Lowry’s predictable style can be recognised by even the most unobservant of museum visitor; the bold black outlines, the linear composition always running parallel to the picture frame, and the vast expanses of landscape background. All this is part of his charm, but there is an element of oppressive monotony by the sixth room of Tate Britain’s latest exhibition. Organised thematically, it did little to make any career progression or stylistic development apparent due to the non-chronological hanging. This made the cyclical nature of his work even more apparent and harder to accurately digest and make sense of. Lowry is widely celebrated as a ‘painter of modern life’ – indeed that is the title of the exhibition – and yet the fact that his works span over 60 years and depict the same conception of modern life, surely demonstrates that it is his own particular realisation of everyday life we are viewing. Events such as evictions, suicides and the arrival of the fever van to take away ill and dying children, are normalised to the extent that they are not even instantly noticeable within a composition.
The second room serves to provide and encourage links to contemporary artists; a fruitless comparison, in my opinion, with such diverse artists as Seurat, Pisarro, Van Gogh and Utrillo. While it is true that Lowry was better celebrated in his early career in France than in his home country, that these purported similarities are stressed to the neglect of possible stylistic similarities with artists from further afield, such as the USA, seemed strange to me. The links to French realism are stressed too firmly and the choice of comparative pictures, so stylistically diverse and rich, is largely misguided.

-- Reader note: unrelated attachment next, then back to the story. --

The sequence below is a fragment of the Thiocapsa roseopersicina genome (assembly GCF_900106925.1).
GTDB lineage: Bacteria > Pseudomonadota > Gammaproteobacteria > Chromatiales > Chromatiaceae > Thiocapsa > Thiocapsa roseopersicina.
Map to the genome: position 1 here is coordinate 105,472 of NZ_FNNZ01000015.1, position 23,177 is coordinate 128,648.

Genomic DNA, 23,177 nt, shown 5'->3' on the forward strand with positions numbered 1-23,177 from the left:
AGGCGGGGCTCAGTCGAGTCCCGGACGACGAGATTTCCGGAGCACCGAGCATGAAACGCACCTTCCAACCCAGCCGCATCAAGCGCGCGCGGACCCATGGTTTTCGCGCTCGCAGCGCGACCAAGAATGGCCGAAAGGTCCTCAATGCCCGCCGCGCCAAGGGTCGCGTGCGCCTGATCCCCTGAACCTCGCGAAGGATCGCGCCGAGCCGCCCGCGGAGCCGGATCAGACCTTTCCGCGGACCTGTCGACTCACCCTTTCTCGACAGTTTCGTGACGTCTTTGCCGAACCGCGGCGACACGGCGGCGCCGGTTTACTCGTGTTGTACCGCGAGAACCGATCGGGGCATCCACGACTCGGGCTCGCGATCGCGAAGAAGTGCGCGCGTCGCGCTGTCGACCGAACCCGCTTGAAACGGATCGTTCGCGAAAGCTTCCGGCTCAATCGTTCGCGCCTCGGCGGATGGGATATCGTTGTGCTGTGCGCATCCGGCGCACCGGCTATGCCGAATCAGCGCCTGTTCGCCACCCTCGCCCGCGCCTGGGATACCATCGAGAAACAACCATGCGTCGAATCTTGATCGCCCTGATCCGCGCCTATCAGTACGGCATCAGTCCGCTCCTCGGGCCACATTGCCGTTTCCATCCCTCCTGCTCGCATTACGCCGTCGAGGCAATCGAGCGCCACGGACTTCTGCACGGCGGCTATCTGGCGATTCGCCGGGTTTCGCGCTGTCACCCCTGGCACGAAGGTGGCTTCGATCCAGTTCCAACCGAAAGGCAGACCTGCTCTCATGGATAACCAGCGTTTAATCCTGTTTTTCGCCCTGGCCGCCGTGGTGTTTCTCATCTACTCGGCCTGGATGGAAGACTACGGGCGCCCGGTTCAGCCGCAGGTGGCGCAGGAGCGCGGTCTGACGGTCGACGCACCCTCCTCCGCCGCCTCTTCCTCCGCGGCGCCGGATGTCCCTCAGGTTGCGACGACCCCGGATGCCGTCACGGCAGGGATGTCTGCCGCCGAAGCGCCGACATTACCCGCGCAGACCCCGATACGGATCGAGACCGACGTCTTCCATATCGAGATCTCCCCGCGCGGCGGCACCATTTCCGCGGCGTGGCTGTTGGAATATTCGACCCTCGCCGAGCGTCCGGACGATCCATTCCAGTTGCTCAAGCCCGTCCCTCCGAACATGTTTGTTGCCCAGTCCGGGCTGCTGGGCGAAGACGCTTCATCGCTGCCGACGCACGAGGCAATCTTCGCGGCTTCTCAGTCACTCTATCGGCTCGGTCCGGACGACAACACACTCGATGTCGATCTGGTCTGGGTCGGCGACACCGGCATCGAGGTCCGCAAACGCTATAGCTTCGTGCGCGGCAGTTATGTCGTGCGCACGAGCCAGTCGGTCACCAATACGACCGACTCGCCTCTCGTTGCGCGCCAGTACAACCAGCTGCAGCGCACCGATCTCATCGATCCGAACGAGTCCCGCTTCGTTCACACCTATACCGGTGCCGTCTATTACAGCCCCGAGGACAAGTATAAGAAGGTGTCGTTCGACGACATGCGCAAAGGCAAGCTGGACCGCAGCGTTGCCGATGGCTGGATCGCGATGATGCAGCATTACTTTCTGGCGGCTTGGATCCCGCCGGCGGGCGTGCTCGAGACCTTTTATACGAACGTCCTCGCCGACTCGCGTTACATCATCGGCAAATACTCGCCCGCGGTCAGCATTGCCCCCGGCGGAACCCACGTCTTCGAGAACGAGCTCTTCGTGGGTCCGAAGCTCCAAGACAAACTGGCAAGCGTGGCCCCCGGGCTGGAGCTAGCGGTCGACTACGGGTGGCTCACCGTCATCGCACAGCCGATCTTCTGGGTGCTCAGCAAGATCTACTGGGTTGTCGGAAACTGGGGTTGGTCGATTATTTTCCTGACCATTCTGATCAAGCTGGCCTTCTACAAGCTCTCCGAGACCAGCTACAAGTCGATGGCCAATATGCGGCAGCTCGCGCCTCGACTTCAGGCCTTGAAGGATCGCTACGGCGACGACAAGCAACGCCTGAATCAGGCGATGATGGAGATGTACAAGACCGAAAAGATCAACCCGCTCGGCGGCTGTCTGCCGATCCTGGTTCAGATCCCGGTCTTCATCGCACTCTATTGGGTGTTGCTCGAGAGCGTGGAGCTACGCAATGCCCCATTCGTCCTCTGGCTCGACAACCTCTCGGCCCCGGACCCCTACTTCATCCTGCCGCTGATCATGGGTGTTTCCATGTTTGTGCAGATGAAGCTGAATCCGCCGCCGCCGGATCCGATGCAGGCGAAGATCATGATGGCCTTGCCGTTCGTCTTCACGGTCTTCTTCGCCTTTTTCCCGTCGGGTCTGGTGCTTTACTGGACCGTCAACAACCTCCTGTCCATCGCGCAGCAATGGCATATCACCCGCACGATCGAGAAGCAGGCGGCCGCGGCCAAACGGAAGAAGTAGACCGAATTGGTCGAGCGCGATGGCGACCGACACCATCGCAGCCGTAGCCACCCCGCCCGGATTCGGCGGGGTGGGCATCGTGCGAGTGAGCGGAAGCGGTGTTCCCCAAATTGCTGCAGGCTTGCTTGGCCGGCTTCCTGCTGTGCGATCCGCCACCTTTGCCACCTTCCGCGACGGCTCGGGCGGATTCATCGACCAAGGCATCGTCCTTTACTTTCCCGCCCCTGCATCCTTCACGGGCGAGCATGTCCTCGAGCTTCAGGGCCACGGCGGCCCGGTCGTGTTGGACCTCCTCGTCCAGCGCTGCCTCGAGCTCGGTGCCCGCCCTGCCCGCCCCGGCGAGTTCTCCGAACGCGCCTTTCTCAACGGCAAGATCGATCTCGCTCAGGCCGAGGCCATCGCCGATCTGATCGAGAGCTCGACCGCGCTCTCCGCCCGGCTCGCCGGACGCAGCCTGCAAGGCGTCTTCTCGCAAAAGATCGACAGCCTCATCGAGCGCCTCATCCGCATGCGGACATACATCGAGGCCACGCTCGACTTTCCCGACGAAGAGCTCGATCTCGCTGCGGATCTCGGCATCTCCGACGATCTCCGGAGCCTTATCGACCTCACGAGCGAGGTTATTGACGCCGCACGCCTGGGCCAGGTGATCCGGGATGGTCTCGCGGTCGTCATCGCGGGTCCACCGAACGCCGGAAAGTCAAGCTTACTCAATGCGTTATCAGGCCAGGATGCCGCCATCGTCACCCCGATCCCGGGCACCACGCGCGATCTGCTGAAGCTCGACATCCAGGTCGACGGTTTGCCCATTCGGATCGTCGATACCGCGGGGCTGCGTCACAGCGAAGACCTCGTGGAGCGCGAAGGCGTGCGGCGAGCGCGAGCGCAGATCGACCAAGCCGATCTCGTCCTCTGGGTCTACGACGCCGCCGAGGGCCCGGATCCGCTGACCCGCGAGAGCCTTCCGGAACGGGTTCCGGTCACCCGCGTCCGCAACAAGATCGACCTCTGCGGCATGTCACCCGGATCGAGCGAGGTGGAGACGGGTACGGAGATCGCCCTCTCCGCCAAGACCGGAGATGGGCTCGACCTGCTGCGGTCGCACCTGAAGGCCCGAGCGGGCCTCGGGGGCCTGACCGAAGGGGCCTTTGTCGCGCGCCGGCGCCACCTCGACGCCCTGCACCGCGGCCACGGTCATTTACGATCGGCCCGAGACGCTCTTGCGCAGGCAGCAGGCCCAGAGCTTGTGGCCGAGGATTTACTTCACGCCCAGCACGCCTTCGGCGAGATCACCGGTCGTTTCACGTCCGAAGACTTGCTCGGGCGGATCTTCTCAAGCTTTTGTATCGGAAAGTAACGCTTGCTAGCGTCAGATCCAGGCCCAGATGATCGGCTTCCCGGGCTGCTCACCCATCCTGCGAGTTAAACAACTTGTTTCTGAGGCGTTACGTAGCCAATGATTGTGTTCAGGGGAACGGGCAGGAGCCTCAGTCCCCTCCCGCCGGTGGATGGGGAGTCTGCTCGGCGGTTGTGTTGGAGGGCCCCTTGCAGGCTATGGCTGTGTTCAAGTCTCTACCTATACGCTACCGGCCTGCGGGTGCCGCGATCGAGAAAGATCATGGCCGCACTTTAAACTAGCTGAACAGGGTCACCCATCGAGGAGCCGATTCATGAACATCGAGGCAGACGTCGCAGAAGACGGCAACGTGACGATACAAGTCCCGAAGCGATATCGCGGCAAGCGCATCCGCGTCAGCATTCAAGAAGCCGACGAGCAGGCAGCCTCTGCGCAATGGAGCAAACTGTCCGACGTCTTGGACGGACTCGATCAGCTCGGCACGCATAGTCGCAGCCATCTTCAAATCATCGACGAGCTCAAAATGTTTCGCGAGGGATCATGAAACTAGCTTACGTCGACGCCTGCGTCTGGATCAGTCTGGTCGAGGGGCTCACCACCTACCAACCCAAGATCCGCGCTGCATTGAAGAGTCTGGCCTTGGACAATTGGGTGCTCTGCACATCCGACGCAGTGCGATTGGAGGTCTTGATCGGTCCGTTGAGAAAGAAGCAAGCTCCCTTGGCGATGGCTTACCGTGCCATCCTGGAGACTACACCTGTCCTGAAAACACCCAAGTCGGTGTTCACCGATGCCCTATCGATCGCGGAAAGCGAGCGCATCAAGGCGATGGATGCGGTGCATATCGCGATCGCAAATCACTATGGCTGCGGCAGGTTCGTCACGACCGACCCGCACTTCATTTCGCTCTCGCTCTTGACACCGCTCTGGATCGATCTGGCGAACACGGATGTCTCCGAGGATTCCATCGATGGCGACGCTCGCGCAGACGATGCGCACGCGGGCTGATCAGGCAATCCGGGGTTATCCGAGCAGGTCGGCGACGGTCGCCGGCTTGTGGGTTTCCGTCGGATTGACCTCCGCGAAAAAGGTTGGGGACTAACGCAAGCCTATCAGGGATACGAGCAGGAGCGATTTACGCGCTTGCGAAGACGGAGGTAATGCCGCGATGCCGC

Changes from the expected conception of Lowry’s paintings came in the fourth room which displayed examples of the impact of the industrial revolution on nature. Still dismal, still bleak and still using his stylised portrayal of the human form, these paintings steered away from the uniform approach to space and composition instead comprising of disjointed lines and a greater variety of depth and colour. Other shows of variety was the portrayal of the human form in some of the paintings of room five. Lowry’s response to the new post war political and cultural realities saw a more satirical, comic approach towards the ‘popular’. This included lighthearted subjects such as the fun fair or the music hall, but also, somewhat disjointedly, included the disabled and mentally ill, such as in The Cripples of 1949, whose faces are bestowed some of the greatest attention of any of Lowry’s figures but seemed to me intentionally soulless.
By his own admission, Lowry’s figures were only half real. While daily life has unlimited possibilities, the people are bound by routine and habit. He was quoted as saying that his figures were, “symbols of my mood, they are myself” since “natural figures would have broken the spell of my vision”. This confirms that we as a modern audience can never use Lowry’s paintings as a means to understanding the modernity of his world, as we can never be sure how much is the beauty of everyday realism and how much stems from the imagination of the artist himself.
Lowry and the Painting of Modern Life until 20th October 2013 at Tate Britain, Millbank, London SW1P 4RG. Adult £16.50. For more information and tickets visit the website.